Endometrial scratching to improve implantation?
Endometrial scratching has limited evidence of efficacy
Endometrial scratching was first described in 2003 as treatment for suspected implantation failure by Israeli investigators (Barash et al., Fertil Steril 2203;79:1317-1322). The procedure has remained controversial ever since, though its utilization has increased worldwide. Dekel et al in 2010 offered evidence that endometrial injury in the preceding luteal phase may induce inflammatory processes in endometrium which in the subsequent cycle may improve implantation chances [Dekel et al., Am J Reprod Immunol 2010;63(1):17-21].
Because the diagnosis of implantation failure is always highly uncertain, one cannot be surprised that studies of endometrial scratching have shown inconsistent results. The honest truth is that, still, nobody knows whether endometrial scratching indeed improves implantation chances. CHR uses this procedure, therefore, sparingly, and only as a last resort.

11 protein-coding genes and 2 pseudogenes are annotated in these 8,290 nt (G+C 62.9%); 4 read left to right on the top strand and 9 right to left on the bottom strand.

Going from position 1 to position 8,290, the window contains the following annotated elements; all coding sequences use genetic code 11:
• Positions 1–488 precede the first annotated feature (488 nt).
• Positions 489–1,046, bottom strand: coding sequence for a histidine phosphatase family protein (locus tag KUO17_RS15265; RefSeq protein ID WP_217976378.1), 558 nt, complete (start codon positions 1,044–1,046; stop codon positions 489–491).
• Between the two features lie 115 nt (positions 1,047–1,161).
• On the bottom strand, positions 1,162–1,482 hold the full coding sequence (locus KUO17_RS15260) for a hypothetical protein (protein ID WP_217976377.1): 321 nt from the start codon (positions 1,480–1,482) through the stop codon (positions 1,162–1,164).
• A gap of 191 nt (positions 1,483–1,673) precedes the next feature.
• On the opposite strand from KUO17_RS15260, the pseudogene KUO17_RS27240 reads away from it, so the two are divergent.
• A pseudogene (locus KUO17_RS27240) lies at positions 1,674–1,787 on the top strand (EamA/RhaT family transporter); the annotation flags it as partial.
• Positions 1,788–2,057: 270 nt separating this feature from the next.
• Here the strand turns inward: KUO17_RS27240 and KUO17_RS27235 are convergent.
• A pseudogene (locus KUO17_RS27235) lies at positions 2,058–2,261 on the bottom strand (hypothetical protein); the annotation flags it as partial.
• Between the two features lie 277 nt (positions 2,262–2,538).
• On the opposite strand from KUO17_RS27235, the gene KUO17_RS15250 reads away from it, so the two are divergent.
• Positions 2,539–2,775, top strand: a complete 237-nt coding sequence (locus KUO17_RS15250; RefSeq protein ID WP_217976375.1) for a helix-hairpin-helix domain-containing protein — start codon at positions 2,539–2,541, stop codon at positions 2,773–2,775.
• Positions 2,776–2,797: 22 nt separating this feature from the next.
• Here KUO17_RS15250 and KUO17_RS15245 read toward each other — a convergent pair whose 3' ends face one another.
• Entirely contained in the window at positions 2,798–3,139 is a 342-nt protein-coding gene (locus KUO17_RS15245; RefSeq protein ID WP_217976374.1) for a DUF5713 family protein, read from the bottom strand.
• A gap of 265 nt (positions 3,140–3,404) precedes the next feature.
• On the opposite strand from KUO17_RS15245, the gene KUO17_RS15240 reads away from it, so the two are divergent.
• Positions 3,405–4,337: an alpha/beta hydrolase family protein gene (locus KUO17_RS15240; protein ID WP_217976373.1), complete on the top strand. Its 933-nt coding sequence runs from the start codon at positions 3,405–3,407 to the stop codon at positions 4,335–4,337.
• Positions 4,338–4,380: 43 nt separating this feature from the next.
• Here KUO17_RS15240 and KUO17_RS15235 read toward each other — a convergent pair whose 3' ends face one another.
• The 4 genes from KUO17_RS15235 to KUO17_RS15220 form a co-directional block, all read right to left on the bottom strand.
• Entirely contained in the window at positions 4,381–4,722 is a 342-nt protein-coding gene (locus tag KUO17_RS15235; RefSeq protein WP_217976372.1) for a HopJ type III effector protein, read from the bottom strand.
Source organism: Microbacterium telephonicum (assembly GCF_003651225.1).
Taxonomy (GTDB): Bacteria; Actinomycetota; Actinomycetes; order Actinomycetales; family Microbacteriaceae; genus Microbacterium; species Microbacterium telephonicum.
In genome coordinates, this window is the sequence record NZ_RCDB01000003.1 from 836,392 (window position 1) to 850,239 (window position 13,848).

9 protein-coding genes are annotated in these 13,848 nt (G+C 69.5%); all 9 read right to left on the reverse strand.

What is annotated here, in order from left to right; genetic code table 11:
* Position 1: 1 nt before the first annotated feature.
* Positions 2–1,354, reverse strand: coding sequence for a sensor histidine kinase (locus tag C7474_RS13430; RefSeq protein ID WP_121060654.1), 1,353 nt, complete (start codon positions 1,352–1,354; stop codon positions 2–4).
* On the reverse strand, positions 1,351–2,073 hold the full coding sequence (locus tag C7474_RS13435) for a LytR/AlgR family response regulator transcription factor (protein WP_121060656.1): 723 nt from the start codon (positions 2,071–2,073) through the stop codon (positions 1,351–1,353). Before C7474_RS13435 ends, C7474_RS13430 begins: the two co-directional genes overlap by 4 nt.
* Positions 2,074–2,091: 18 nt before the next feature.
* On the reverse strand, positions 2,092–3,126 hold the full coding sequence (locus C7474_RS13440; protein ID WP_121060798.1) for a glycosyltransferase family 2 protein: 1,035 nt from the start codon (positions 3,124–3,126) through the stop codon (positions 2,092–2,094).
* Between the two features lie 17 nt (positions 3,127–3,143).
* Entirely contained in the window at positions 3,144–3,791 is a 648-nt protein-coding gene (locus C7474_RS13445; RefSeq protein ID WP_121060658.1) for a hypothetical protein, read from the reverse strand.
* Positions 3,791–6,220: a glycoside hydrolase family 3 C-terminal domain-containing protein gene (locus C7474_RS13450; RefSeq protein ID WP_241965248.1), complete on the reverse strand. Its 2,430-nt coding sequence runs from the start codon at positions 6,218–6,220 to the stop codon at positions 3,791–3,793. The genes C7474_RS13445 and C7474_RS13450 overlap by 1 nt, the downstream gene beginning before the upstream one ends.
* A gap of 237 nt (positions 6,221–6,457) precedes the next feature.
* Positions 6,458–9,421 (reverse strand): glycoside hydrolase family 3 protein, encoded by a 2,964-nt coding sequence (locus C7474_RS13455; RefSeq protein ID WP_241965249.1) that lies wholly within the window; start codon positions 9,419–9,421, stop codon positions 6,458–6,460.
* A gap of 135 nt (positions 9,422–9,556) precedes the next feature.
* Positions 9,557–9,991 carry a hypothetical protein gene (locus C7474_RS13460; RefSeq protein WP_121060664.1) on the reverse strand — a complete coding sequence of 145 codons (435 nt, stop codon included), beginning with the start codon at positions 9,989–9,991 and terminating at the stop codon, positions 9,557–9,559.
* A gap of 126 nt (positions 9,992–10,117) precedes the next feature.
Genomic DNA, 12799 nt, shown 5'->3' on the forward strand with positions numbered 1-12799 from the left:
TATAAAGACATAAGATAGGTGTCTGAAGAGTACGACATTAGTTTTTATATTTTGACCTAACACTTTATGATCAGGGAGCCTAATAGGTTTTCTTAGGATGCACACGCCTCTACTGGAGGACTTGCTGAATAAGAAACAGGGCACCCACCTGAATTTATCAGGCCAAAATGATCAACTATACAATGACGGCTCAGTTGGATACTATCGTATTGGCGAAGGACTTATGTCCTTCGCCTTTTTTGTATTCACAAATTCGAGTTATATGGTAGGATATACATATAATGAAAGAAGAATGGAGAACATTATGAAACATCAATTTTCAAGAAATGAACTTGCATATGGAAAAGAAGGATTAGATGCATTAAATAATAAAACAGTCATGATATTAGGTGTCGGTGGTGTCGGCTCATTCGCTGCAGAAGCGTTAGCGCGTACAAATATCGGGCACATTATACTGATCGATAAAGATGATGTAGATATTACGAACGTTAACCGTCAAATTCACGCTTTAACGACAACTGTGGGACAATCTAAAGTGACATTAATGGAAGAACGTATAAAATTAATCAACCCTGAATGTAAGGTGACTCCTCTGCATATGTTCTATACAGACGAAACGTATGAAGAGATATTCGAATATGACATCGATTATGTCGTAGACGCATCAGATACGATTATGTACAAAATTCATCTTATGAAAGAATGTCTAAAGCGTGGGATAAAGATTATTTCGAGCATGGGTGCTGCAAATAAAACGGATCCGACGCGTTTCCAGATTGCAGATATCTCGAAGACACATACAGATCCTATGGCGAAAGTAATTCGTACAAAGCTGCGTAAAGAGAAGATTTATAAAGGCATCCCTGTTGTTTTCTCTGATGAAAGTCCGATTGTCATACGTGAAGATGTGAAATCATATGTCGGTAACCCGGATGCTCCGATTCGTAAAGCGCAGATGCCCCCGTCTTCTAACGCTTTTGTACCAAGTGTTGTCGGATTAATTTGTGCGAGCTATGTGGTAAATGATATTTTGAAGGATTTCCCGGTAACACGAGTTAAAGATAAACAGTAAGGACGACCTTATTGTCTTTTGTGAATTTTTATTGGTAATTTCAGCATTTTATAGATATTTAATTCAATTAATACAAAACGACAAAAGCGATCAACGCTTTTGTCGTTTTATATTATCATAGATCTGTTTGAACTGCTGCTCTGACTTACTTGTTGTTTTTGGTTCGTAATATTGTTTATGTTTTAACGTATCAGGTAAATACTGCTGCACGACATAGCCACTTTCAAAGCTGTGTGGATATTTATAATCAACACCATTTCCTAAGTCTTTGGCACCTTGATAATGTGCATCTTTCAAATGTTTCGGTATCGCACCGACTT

This is a part of the September 2018 CHR VOICE.
Norbert Gleicher, MD, leads CHR’s clinical and research efforts as Medical Director and Chief Scientist. A world-renowned specialist in reproductive endocrinology, Dr. Gleicher has published hundreds of peer-reviewed papers and lectured globally while keeping an active clinical career focused on ovarian aging, immunological issues and other difficult cases of infertility.
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